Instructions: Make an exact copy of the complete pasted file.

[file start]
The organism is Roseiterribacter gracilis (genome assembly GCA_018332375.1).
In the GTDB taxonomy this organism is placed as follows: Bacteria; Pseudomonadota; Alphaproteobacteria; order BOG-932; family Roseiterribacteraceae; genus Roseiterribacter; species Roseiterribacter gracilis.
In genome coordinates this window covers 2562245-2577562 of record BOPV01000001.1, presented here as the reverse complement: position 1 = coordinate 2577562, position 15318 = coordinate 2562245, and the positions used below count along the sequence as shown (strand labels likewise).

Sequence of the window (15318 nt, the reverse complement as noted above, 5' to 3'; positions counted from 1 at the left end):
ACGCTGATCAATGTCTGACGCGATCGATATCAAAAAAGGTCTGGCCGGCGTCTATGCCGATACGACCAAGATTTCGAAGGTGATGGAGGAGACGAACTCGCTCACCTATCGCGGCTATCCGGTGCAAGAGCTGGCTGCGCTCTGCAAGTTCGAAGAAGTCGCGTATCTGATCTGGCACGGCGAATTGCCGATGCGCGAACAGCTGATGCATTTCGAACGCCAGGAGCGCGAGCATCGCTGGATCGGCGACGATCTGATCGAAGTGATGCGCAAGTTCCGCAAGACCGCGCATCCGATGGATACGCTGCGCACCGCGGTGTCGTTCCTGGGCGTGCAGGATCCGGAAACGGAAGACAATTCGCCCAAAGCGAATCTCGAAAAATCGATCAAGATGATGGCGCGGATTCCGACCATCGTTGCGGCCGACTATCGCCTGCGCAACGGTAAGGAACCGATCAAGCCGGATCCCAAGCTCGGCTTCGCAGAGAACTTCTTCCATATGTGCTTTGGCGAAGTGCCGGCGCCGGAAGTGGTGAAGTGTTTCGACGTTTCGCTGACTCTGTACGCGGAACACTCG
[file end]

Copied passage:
The organism is Roseiterribacter gracilis (genome assembly GCA_018332375.1).
In the GTDB taxonomy this organism is placed as follows: Bacteria; Pseudomonadota; Alphaproteobacteria; order BOG-932; family Roseiterribacteraceae; genus Roseiterribacter; species Roseiterribacter gracilis.
In genome coordinates this window covers 2562245-2577562 of record BOPV01000001.1, presented here as the reverse complement: position 1 = coordinate 2577562, position 15318 = coordinate 2562245, and the positions used below count along the sequence as shown (strand labels likewise).

Sequence of the window (15318 nt, the reverse complement as noted above, 5' to 3'; positions counted from 1 at the left end):
ACGCTGATCAATGTCTGACGCGATCGATATCAAAAAAGGTCTGGCCGGCGTCTATGCCGATACGACCAAGATTTCGAAGGTGATGGAGGAGACGAACTCGCTCACCTATCGCGGCTATCCGGTGCAAGAGCTGGCTGCGCTCTGCAAGTTCGAAGAAGTCGCGTATCTGATCTGGCACGGCGAATTGCCGATGCGCGAACAGCTGATGCATTTCGAACGCCAGGAGCGCGAGCATCGCTGGATCGGCGACGATCTGATCGAAGTGATGCGCAAGTTCCGCAAGACCGCGCATCCGATGGATACGCTGCGCACCGCGGTGTCGTTCCTGGGCGTGCAGGATCCGGAAACGGAAGACAATTCGCCCAAAGCGAATCTCGAAAAATCGATCAAGATGATGGCGCGGATTCCGACCATCGTTGCGGCCGACTATCGCCTGCGCAACGGTAAGGAACCGATCAAGCCGGATCCCAAGCTCGGCTTCGCAGAGAACTTCTTCCATATGTGCTTTGGCGAAGTGCCGGCGCCGGAAGTGGTGAAGTGTTTCGACGTTTCGCTGACTCTGTACGCGGAACACTCG